The other big issue is that if we hadn't had marshalling, we would not have been able to coordinate first aid and legal resources, and we worked with those two important teams throughout the three days.

Jorquera: There were heaps of arguments within the alliance about how to make the thing work, but that's not really so surprising. The S11 Alliance was always a temporary, pragmatic agreement amongst the organised left. The debates really only came out in a substantive way during the action. They were played out in a street forum, rather than a committee forum.

There were only three main groups which worked to provide any leadership and coordination in this blockade: ourselves, Friends of the Earth, who were pivotal, and also the Socialist Party.

Many of the other groups, particularly the ultra-left anarchist and socialist groups, sought to promote spontaneity. By Monday midday, they were pitting themselves against the leaders who were emerging through the course of the day. All of these leaders in the end were opposing the actions of the ultra-left.

Miller: The fundamental dividing line was over the affinity group model. The people who supported that model believed that that was what made the Seattle protests successful — the model was basically spontaneous, unorganised; it stressed groups' "autonomy", with little coherent plan. The alternative, which members of the DSP and Resistance supported, was an overall organisation with a political focus and an agreed method of organising the blockade.

The sheer size and complexity of the task meant the autonomous affinity group approach was never going to work.

Many of those who subscribed to the affinity group model also had an idea that it meant not just a different way of blockading but also just doing something different to what everyone else was doing.

The blockade at Clarendon, for example, was at one stage viciously attacked, and a whole lot of people got injured. Half an hour later, rather than strengthening blockades which were still very weak, one of the affinity groups started going out onto Clarendon Street, blocking trams and trying to provoke fights with the cops.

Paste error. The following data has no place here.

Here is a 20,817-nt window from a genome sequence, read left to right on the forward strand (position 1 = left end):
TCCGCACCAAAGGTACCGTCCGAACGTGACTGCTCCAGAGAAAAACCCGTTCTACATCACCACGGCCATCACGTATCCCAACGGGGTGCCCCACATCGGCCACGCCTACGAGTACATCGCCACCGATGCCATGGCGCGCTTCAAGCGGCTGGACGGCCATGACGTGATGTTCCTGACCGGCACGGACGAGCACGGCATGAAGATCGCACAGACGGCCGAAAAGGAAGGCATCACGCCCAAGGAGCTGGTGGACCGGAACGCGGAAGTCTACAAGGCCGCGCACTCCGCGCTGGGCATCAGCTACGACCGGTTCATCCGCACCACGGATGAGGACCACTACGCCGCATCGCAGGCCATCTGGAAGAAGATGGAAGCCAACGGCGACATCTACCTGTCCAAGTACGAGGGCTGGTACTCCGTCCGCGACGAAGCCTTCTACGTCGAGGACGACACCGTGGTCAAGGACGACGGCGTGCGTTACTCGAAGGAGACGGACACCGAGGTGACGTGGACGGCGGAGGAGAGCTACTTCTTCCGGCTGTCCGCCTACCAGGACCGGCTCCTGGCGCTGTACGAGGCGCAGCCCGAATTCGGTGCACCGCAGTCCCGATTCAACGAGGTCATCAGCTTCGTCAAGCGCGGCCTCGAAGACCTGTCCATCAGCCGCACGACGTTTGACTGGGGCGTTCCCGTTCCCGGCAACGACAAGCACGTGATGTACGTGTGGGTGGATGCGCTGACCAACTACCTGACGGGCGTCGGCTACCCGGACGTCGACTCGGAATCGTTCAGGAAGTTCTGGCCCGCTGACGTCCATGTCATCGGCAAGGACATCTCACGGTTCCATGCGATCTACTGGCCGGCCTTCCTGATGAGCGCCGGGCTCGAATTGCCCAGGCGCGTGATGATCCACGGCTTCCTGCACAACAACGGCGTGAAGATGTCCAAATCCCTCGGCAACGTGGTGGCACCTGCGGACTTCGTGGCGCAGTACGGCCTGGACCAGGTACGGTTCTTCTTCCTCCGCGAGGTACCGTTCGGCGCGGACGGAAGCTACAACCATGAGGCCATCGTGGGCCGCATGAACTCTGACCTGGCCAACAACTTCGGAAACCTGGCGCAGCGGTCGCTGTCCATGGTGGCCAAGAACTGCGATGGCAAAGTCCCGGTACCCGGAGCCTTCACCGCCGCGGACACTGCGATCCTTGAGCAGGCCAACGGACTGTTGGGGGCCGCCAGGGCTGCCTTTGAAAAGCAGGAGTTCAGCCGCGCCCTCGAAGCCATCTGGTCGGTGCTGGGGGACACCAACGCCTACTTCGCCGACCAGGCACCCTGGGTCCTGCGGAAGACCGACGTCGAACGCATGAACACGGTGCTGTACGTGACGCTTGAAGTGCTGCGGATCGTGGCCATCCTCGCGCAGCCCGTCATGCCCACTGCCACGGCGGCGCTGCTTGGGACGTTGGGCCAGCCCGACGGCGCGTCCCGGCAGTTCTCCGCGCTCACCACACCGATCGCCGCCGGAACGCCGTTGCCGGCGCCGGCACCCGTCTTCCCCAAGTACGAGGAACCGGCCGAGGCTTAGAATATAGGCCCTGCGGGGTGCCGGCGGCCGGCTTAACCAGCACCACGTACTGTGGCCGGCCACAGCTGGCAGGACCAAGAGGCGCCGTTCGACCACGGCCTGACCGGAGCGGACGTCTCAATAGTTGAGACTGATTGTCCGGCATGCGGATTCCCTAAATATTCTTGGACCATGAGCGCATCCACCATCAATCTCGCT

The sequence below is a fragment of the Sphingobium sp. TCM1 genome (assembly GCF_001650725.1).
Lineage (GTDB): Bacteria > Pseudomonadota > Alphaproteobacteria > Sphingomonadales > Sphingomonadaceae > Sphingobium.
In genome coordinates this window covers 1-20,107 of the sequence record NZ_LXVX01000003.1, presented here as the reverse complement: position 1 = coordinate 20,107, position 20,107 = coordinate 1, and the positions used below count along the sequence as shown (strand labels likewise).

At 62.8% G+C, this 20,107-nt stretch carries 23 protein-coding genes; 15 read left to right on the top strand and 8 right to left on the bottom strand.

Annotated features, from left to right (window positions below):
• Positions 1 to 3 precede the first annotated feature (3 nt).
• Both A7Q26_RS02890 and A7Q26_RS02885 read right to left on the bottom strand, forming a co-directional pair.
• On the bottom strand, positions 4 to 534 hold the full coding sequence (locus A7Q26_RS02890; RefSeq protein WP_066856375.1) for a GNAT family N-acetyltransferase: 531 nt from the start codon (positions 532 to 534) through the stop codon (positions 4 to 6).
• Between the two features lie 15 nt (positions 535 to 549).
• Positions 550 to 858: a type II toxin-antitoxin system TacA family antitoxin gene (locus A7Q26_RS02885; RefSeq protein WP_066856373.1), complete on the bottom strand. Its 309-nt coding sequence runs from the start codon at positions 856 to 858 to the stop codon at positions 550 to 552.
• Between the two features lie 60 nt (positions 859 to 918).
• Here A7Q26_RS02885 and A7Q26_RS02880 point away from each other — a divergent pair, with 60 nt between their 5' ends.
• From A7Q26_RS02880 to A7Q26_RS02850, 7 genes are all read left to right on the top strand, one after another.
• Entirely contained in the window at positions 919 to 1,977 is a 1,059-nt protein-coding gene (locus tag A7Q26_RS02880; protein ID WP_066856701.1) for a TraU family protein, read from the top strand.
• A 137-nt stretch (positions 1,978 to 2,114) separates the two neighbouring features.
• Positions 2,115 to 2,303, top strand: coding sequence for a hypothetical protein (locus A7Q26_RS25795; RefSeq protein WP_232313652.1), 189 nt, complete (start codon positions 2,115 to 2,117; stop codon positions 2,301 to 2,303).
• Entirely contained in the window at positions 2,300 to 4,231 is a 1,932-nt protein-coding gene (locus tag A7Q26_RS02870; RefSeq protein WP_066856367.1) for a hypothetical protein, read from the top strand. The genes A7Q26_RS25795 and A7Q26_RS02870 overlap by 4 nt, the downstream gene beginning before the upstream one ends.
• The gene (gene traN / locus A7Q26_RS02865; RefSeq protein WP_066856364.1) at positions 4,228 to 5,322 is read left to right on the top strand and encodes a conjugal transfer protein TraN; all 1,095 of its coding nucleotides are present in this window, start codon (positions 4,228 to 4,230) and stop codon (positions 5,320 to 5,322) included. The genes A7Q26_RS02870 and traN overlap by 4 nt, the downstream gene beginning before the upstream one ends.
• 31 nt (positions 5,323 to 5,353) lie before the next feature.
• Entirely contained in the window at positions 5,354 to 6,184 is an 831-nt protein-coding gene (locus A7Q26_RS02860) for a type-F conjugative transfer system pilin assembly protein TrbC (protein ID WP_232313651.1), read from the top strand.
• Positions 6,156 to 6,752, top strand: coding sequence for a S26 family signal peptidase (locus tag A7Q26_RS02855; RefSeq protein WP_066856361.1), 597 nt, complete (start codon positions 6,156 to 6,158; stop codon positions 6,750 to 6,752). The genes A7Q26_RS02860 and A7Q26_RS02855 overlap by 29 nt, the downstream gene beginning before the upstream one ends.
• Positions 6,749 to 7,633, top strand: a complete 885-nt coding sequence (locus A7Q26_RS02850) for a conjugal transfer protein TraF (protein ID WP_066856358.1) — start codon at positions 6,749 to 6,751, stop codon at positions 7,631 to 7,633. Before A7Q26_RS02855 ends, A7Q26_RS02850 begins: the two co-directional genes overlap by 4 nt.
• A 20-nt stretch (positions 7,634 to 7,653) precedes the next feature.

I had to go out and say to these people, "Do you want to try to close down trams or do you want to stand with these people who are facing cops?". And they sheepishly went back into the blockade.

Lynch: What made those three days so successful was that we were so organised. I even heard an anecdote of one journalist who said, "I was in Seattle, you guys have it all over them, I could get in and out at will there". One of the Cuban international guests said a similar thing.

Jorquera: The other side of all this debate about tactics was all the negotiations that took place with Trades Hall to make sure their labour rights rally came to Crown Towers. Initially it was just going to stay on the north side of the river. Trades Hall was under huge pressure from [Labor Premier] Steve Bracks to distance itself from S11.

We'd stressed all along that an agreement with Trades Hall was important to the S11 Alliance. The fact the alliance was as organised as it was, that it had the stage, that it had some degree of direction over the blockade, helped immeasurably in our negotiations with [Trades Hall secretary] Leigh Hubbard, as did [Australian Manufacturing Workers Union Victorian secretary] Craig Johnston's explicit support for the blockade.

Trades Hall's public position in the end was, "We support the protests but not the blockade" — which should have been stronger and did get them in trouble with more militant unionists. But the labour rights rally did have a big impact on the way the second day panned out: it helped enormously and lifted morale after some pretty brutal treatment from police that morning. If they hadn't come over the river, that whole Tuesday could have been a bloodbath.

Kamprad: With 15 different points around the casino, all isolated from each other, the role of the marshals in facilitating a democratic decision-making process was really essential.